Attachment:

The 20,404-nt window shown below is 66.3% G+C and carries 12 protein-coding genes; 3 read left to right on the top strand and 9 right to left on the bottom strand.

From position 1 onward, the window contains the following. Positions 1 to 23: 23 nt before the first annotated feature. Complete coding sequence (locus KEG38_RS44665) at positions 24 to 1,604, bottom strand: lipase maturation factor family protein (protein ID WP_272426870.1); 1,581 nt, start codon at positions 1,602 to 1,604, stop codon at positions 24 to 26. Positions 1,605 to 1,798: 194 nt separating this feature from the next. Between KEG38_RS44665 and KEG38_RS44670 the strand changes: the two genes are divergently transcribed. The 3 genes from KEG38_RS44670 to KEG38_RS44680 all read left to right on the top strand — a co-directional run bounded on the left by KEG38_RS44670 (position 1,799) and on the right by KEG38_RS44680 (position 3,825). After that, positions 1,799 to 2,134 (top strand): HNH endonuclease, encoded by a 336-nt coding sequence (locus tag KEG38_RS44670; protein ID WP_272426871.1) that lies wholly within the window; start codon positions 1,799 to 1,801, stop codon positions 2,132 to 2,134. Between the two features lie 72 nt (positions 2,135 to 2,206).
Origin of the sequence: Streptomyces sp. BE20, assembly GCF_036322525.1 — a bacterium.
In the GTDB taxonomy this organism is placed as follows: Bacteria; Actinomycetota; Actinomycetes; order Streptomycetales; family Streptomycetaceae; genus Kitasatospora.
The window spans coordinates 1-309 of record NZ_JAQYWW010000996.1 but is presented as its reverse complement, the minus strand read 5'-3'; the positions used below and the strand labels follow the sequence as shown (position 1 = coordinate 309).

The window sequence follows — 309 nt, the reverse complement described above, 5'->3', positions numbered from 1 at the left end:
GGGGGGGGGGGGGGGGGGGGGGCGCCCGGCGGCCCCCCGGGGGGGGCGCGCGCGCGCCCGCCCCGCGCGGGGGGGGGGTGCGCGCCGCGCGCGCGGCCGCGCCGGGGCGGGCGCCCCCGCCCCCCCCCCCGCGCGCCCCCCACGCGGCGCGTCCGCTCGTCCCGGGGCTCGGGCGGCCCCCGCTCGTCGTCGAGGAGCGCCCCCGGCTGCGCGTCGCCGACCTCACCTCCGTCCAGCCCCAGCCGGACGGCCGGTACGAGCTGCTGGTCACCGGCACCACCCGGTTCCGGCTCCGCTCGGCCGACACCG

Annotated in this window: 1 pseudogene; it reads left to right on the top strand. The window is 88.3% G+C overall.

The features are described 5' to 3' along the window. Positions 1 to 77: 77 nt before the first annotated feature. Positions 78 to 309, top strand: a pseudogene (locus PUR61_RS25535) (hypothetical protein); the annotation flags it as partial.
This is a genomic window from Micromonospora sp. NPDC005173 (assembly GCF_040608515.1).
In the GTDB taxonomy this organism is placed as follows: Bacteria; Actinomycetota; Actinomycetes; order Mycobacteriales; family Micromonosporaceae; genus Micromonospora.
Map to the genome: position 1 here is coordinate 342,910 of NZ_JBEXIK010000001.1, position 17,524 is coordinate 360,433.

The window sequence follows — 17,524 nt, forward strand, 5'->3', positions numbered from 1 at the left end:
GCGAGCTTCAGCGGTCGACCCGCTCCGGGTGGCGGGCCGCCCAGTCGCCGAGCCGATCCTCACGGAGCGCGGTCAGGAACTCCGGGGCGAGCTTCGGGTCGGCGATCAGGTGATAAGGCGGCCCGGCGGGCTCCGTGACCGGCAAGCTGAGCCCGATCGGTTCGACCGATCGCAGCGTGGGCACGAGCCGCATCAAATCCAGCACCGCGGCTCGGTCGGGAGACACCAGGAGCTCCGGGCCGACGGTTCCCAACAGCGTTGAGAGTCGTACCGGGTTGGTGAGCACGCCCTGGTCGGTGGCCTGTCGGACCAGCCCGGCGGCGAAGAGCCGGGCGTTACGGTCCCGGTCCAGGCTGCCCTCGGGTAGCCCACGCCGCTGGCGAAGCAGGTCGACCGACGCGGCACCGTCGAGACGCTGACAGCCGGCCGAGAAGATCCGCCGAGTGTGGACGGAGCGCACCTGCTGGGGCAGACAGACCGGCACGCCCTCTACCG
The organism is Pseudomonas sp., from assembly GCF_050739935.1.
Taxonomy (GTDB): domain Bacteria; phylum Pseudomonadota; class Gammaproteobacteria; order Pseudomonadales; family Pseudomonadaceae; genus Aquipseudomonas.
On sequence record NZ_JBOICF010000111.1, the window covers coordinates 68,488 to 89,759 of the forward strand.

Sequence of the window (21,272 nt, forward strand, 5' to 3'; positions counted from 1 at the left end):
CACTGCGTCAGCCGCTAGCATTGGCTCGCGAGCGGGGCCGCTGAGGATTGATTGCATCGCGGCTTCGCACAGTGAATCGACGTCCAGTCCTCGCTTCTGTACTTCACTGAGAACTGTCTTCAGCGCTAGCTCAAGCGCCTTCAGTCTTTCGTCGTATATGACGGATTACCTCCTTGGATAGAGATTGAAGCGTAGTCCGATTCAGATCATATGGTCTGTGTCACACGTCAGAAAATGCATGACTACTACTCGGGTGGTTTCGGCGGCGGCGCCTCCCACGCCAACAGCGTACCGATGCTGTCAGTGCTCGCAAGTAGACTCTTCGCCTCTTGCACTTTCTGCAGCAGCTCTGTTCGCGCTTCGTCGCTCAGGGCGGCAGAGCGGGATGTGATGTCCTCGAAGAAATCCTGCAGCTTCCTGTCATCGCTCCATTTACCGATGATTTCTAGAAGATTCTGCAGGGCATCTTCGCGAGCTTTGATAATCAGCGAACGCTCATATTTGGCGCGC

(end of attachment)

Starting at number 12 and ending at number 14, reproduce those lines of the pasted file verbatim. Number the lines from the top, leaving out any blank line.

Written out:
Map to the genome: position 1 here is coordinate 342,910 of NZ_JBEXIK010000001.1, position 17,524 is coordinate 360,433.

The window sequence follows — 17,524 nt, forward strand, 5'->3', positions numbered from 1 at the left end:
GCGAGCTTCAGCGGTCGACCCGCTCCGGGTGGCGGGCCGCCCAGTCGCCGAGCCGATCCTCACGGAGCGCGGTCAGGAACTCCGGGGCGAGCTTCGGGTCGGCGATCAGGTGATAAGGCGGCCCGGCGGGCTCCGTGACCGGCAAGCTGAGCCCGATCGGTTCGACCGATCGCAGCGTGGGCACGAGCCGCATCAAATCCAGCACCGCGGCTCGGTCGGGAGACACCAGGAGCTCCGGGCCGACGGTTCCCAACAGCGTTGAGAGTCGTACCGGGTTGGTGAGCACGCCCTGGTCGGTGGCCTGTCGGACCAGCCCGGCGGCGAAGAGCCGGGCGTTACGGTCCCGGTCCAGGCTGCCCTCGGGTAGCCCACGCCGCTGGCGAAGCAGGTCGACCGACGCGGCACCGTCGAGACGCTGACAGCCGGCCGAGAAGATCCGCCGAGTGTGGACGGAGCGCACCTGCTGGGGCAGACAGACCGGCACGCCCTCTACCG